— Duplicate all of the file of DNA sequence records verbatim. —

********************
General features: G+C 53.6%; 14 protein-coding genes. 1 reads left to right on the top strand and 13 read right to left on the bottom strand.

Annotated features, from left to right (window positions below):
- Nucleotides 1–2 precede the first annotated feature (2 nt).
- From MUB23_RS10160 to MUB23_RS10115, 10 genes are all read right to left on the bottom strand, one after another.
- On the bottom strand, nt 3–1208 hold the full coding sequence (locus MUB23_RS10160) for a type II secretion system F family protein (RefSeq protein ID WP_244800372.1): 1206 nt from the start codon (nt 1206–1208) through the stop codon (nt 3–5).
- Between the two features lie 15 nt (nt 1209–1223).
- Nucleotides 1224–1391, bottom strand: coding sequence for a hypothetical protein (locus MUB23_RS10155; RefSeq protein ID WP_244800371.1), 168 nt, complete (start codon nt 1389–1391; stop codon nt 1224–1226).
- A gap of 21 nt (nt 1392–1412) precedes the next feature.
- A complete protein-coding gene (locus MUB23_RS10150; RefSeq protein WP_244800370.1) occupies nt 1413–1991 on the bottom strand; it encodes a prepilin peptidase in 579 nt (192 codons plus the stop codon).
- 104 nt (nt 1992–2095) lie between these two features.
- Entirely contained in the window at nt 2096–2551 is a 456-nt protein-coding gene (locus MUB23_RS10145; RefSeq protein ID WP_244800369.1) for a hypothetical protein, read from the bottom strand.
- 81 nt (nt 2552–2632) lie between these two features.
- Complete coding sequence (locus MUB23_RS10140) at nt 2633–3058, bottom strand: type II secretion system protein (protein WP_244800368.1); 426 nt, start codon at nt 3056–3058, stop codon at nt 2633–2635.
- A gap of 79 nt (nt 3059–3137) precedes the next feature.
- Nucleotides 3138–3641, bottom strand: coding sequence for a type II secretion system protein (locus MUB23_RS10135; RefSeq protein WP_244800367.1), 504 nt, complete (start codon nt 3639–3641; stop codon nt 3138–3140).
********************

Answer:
General features: G+C 53.6%; 14 protein-coding genes. 1 reads left to right on the top strand and 13 read right to left on the bottom strand.

Annotated features, from left to right (window positions below):
- Nucleotides 1–2 precede the first annotated feature (2 nt).
- From MUB23_RS10160 to MUB23_RS10115, 10 genes are all read right to left on the bottom strand, one after another.
- On the bottom strand, nt 3–1208 hold the full coding sequence (locus MUB23_RS10160) for a type II secretion system F family protein (RefSeq protein ID WP_244800372.1): 1206 nt from the start codon (nt 1206–1208) through the stop codon (nt 3–5).
- Between the two features lie 15 nt (nt 1209–1223).
- Nucleotides 1224–1391, bottom strand: coding sequence for a hypothetical protein (locus MUB23_RS10155; RefSeq protein ID WP_244800371.1), 168 nt, complete (start codon nt 1389–1391; stop codon nt 1224–1226).
- A gap of 21 nt (nt 1392–1412) precedes the next feature.
- A complete protein-coding gene (locus MUB23_RS10150; RefSeq protein WP_244800370.1) occupies nt 1413–1991 on the bottom strand; it encodes a prepilin peptidase in 579 nt (192 codons plus the stop codon).
- 104 nt (nt 1992–2095) lie between these two features.
- Entirely contained in the window at nt 2096–2551 is a 456-nt protein-coding gene (locus MUB23_RS10145; RefSeq protein ID WP_244800369.1) for a hypothetical protein, read from the bottom strand.
- 81 nt (nt 2552–2632) lie between these two features.
- Complete coding sequence (locus MUB23_RS10140) at nt 2633–3058, bottom strand: type II secretion system protein (protein WP_244800368.1); 426 nt, start codon at nt 3056–3058, stop codon at nt 2633–2635.
- A gap of 79 nt (nt 3059–3137) precedes the next feature.
- Nucleotides 3138–3641, bottom strand: coding sequence for a type II secretion system protein (locus MUB23_RS10135; RefSeq protein WP_244800367.1), 504 nt, complete (start codon nt 3639–3641; stop codon nt 3138–3140).